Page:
|Matthew Henry's Concise Commentary|
88:10-18 Departed souls may declare God's faithfulness, justice, and lovingkindness; but deceased bodies can neither receive God's favours in comfort, nor return them in praise. The psalmist resolved to continue in prayer, and the more so, because deliverance did not come speedily. Though our prayers are not soon answered, yet we must not give over praying. The greater our troubles, the more earnest and serious we should be in prayer. Nothing grieves a child of God so much as losing sight of him; nor is there any thing he so much dreads as God's casting off his soul. If the sun be clouded, that darkens the earth; but if the sun should leave the earth, what a dungeon would it be! Even those designed for God's favours, may for a time suffer his terrors. See how deep those terrors wounded the psalmist. If friends are put far from us by providences, or death, we have reason to look upon it as affliction. Such was the calamitous state of a good man. But the pleas here used were peculiarly suited to Christ. And we are not to think that the holy Jesus suffered for us only at Gethsemane and on Calvary. His whole life was labour and sorrow; he was afflicted as never man was, from his youth up. He was prepared for that death of which he tasted through life. No man could share in the sufferings by which other men were to be redeemed. All forsook him, and fled. Oftentimes, blessed Jesus, do we forsake thee; but do not forsake us, O take not thy Holy Spirit from us.
Verse 10. - Wilt thou show wonders to the dead? Am I to receive no mercy till I am dead? and then wilt thou work a miracle for my restoration and deliverance? Shall the dead arise and praise thee? rather, the shades (rephaim); comp. Job 26:5. The word rephaim designates the wan, shadowy ghosts that have gone down to Hades (Sheol), and are resting there. Shall these suddenly rise up and engage in the worship and praise of God? The psalmist does not, any more than Job (Job 14:14), expect such a resurrection.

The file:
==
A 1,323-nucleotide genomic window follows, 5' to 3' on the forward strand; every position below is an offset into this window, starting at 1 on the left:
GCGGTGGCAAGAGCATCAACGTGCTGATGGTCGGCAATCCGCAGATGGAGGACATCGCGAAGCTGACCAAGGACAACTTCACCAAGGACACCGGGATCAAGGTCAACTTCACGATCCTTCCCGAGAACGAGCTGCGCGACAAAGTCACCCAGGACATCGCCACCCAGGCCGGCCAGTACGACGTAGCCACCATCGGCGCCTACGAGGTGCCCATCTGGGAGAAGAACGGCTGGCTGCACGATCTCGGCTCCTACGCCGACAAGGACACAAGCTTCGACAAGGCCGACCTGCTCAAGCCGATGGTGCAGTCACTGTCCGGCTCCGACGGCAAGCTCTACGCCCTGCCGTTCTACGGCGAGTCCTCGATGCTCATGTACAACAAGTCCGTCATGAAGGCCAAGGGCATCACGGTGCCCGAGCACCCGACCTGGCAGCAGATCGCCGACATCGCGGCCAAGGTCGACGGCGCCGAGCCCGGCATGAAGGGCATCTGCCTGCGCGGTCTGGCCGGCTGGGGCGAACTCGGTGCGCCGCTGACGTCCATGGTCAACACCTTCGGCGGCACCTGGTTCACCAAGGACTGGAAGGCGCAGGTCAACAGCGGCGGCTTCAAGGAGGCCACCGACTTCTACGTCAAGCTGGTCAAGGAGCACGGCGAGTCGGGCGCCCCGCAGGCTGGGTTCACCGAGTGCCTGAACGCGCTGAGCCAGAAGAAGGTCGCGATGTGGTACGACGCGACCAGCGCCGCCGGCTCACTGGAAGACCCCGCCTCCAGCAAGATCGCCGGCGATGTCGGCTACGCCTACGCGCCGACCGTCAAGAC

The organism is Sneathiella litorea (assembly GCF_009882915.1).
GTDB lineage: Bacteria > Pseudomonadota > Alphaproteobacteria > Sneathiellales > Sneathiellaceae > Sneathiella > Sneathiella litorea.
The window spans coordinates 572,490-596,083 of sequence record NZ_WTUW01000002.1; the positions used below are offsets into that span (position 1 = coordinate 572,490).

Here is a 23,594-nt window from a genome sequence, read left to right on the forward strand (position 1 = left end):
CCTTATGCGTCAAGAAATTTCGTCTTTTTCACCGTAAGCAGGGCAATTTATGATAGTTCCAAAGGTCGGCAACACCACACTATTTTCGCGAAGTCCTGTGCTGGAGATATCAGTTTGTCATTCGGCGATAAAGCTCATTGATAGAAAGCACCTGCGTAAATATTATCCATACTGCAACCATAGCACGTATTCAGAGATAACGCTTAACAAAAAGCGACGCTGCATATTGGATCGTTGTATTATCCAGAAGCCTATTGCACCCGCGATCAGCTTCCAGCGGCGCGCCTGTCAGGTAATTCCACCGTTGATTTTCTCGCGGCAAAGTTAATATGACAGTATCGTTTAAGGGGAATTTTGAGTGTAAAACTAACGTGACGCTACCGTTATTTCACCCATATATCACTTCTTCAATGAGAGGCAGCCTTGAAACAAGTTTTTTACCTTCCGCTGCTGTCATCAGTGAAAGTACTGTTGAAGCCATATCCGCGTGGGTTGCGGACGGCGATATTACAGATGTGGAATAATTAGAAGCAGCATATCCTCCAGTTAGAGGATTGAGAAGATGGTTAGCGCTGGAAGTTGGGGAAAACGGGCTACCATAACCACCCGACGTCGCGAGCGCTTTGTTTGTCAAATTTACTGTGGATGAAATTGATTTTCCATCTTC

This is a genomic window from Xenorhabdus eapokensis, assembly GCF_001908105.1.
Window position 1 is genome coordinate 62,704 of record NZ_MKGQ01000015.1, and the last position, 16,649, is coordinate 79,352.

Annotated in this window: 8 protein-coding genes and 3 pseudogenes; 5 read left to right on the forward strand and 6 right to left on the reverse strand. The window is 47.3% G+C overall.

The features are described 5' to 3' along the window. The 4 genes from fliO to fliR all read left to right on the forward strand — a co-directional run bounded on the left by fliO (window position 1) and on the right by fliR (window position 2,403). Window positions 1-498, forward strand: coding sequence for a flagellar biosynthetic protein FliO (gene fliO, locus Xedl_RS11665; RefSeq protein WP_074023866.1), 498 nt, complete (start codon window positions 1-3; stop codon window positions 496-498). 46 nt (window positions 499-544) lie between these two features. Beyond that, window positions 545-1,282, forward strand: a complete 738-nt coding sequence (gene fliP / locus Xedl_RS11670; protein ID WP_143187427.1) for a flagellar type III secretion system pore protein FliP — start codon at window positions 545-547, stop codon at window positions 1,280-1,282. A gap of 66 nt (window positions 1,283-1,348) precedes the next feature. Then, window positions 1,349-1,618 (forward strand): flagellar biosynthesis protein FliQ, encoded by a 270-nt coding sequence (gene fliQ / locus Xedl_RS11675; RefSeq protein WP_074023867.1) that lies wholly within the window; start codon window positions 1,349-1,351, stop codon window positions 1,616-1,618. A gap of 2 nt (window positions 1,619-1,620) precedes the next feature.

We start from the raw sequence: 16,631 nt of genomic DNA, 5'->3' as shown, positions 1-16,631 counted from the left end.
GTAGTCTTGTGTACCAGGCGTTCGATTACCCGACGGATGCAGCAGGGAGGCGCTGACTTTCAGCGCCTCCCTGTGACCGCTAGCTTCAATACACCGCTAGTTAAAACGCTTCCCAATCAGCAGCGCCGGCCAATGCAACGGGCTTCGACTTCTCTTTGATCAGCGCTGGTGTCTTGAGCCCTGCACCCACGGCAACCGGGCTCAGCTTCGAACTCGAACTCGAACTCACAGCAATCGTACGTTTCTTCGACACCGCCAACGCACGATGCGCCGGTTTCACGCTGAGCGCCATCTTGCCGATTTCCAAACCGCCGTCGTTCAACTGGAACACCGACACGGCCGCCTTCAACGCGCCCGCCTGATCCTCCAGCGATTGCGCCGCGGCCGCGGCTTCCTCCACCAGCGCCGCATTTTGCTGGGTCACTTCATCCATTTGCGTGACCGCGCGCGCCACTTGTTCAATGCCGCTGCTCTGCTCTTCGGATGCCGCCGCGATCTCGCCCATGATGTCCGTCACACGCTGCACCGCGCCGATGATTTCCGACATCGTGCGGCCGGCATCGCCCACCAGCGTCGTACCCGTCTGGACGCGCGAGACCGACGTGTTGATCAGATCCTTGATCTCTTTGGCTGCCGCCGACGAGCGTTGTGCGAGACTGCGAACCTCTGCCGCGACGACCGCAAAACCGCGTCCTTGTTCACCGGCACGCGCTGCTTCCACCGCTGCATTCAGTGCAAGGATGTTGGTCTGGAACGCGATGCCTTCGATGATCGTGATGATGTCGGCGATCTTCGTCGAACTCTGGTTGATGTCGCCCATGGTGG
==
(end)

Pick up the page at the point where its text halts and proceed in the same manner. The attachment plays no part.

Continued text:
Gill's Exposition of the Entire Bible
Wilt thou show wonders to the dead?.... The Lord does show wonders to some that are spiritually dead, dead in Adam, dead in law, dead in trespasses and sins, by quickening them; whereby the wonders of his grace and love, and of his power, and the exceeding greatness of it, are displayed; for the conversion and quickening of a dead sinner is a marvellous event, like that of; raising Lazarus from the dead, and causing Ezekiel's dry bones to live: likewise the Lord will show wonders to those that are corporeally dead, by raising them from the dead; which work, though not incredible, yet is very wonderful, and can only be accounted for by the attributes of Divine Omniscience and Omnipotence: yea, he would, and he has shown wonders to Christ, when dead, by raising him up again, and giving him glory, and that before he saw corruption, and as the head and representative of his people; and by raising many of the saints also, after his resurrection:
shall the dead arise and praise thee? the spiritually dead, when they are made alive, and rise out of their graves of sin, praise the Lord for the exertion of his grace and power upon them; which is one end of their being formed anew, quickened, and converted; and those that are corporeally dead, such of them as shall rise again to everlasting life, their mouths will be filled with everlasting praise: but here the author of the psalm suggests, that in a little time he should be among the dead, unless he had speedy help and deliverance from his troubles; to whom wonders are not shown, but to the living; and who ordinarily do not rise again to this mortal state, to praise the Lord in it: or, considering them as the words of Christ, he suggests, that none of the above things would be done, unless he was a conqueror over death and the grave, and was raised from thence himself; and so these expostulations carry in them the nature of a prayer, even of the prayer of Christ, as man, to be assisted in overcoming all his enemies, and to be raised from the dead, as Cocceius and others think: the Greek and Vulgate Latin versions are,
"shall physicians rise again?''
of whom the Jews had a bad opinion; See Gill on 2 Chronicles 16:12.
Selah. See Gill on Psalm 3:2.
Jamieson-Fausset-Brown Bible Commentary
10. shall the dead—the remains of ghosts.
arise—literally, "rise up," that is, as dead persons.
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